Hello Quality: An accidental purchase leads to a new business with big ideas
Cape Town, W. Cape, SA – Horse riding is mostly an elite activity, and it comes with specialised requirements – it’s not an industry you stumble into by chance.
Not usually, anyway.
In 2014, former Zimbabwean Pardon Gwenzi was running a bar at a golf club in Greenpoint, and with the cold Cape winter approaching, he and his South African-born wife, Gladys Sethole, went shopping for warm footwear. In a thrift shop, they found 3 pairs of very elegant but very reasonably priced leather boots, which neither they nor the shop realised were horse riding dress boots – worth thousands.
Still ignorant about their function, they found the leather too hard to be comfortable, so they put them up for sale online, for the few hundred Rand they’d paid for them.
“The bell didn’t stop ringing,” he said, “so much so that the landlord wanted us to leave.”
Fast forward to 2017: Pardon and Gladys had taken the germ of an idea and run with it. Working from their garage in Thornton, they had learnt how to make footwear. Through “a very costly but very necessary” exercise with John Whittle & Co., and with help from retired – “but prolific” – last maker Jeff Human, they had a set of lasts. They had learnt, from the horse-riding client base they didn’t previously know existed, about the diversity of horse riding footwear, and that most of the footwear sold locally was imported.
And they had a prototype.
“The reception from the market to our boots was phenomenal,” he said. “We created more demand than we could supply.”
Part of the popularity was due to their pricing, which was well below the price of imported boots, and which also led to some controversy, “with an accusation by local competitor that we were selling counterfeit goods and items made using child labour”, he said.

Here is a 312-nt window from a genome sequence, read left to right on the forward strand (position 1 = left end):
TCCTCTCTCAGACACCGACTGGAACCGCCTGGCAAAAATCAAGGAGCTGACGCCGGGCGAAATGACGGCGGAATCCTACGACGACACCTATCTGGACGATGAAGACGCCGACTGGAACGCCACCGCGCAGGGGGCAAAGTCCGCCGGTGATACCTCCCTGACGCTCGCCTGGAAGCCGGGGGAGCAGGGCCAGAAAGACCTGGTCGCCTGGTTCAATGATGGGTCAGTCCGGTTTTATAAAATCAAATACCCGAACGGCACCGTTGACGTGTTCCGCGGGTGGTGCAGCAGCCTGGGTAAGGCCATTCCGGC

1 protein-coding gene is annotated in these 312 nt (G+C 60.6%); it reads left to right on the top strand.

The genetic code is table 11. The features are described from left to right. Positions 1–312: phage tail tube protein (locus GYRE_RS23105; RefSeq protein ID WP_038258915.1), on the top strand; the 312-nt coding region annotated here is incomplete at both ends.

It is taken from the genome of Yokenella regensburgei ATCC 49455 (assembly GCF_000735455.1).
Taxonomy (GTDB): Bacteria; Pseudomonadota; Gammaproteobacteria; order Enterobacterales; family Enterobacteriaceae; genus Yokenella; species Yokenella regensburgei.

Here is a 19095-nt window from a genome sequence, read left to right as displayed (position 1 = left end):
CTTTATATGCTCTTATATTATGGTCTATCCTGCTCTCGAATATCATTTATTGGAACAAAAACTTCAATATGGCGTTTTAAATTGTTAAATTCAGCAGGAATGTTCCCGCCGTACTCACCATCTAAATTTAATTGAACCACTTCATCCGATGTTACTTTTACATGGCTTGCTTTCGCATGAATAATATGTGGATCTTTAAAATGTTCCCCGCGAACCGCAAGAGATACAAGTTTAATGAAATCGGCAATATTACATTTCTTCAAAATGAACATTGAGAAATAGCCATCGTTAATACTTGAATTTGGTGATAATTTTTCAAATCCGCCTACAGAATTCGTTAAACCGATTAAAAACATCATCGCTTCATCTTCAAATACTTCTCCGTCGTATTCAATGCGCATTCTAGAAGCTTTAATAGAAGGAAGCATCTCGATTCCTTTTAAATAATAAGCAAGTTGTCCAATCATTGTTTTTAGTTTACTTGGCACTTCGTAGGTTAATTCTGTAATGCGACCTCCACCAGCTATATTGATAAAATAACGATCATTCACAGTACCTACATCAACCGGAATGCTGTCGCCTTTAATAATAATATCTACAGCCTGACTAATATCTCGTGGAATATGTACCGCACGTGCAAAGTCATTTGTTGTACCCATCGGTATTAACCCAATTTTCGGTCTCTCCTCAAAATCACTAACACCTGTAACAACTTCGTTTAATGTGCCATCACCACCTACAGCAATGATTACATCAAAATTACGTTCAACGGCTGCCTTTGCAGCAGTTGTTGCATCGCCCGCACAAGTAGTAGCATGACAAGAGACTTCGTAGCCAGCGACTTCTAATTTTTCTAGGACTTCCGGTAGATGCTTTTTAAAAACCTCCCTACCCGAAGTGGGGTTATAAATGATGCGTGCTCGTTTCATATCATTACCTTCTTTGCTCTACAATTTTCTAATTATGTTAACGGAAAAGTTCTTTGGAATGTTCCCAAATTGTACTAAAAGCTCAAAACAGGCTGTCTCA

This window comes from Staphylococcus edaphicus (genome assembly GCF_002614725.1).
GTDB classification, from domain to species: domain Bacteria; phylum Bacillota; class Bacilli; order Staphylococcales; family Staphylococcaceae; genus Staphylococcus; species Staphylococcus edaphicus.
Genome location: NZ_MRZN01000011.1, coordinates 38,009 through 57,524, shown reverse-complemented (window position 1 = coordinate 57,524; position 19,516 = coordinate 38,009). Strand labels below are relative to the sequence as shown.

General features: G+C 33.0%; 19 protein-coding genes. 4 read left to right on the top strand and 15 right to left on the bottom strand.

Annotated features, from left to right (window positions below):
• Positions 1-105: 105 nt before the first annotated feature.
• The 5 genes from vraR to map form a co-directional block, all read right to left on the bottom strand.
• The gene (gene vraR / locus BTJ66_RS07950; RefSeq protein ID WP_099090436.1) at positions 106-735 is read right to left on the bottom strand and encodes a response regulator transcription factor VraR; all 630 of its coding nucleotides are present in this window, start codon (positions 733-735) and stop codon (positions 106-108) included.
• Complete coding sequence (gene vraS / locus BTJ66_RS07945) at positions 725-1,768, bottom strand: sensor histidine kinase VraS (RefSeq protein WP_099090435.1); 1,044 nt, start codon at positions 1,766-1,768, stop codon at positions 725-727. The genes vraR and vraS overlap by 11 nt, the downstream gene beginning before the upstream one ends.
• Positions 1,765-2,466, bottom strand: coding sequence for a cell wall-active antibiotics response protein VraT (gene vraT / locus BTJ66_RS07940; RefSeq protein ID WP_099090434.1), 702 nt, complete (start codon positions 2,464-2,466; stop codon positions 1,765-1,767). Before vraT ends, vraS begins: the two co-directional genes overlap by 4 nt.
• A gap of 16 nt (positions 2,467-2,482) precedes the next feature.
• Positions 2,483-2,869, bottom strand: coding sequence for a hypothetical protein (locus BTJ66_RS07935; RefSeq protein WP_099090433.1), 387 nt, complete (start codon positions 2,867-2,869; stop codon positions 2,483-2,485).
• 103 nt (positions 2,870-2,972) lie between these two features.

But the major evolution of the business over time has been to a bespoke type of manufacturing, measuring individual customers. “Riding footwear has different parts,” he said. “Different people have the same foot size, but they have different leg lengths between foot and knee – and these are knee boots – and they have different calf measurements.”
Also, there are different categories of horse-riding boots: The sleek, elegant and unadorned dress boot for formal events, field boots with laces at the ankle for greater flexibility, and Western boots. Those are the categories that Hello Quality concentrates on, “but there are 24 disciplines in riding”, he said, “and we have learnt everything from our customers – the importance of grip on the sole, what heel heights are necessary and why, the need to cater for a high instep requirement.
“Riding boots were judged on protection and durability, but now they must also be aesthetically pleasing and comfortable during and after riding.”
It also has a ready-to-wear range, which it sells on its website.
In March 2021, Hello Quality moved to a 390 m² building in Brackenfell, housing factory, office, and showroom. Current output is 10-15 pairs of long boots or 30-50 pairs of short boots per day.
It has a staff complement of 22, which includes trainees. “We teach people shoemaking from scratch,” he said, “and when we need staff for overtime work, they’re available.”
He said his wife is the key person in the business. “I believe we complement each other as I'm strong in company structure, relations, sales, and marketing, and even though she has never had formal shoe design training, she is very artistic and loves to work with her hands.
“She spends more time downstairs in the factory, and I spend more time upstairs speaking to clients and overseeing company operations. In a nutshell, she's the engine and I'm just a body.”
Close to half of Hello Quality’s customers are foreigners who pick up their boots when they visit SA. For them, the business offers an online “virtual fitting” ahead of time.
It has now moved into exports. “In June, friends who were exhibiting at a horse-riding event in Germany took 18 pairs to show. We wanted to demonstrate our workmanship, but we also wanted to be different, to emphasise our South African roots, so we made the boots in zebra skin-, goat skin- and hair-on Nguni leathers, and floral printed leathers. So far, we’ve had 8 orders, and I think that will grow.”
There was another obvious question: Since they started making horse-riding footwear, have Pardon and Gladys joined the riding set?
“Oh no, Tony, goodness me, I take my hat off to riders,” he said. “I can't stand being on top of a horse, let alone jumping up and down with it. No! Our children will ride, most likely our youngest daughter, Amber-Rose.”
The full range is available online at https://helloquality.co.za/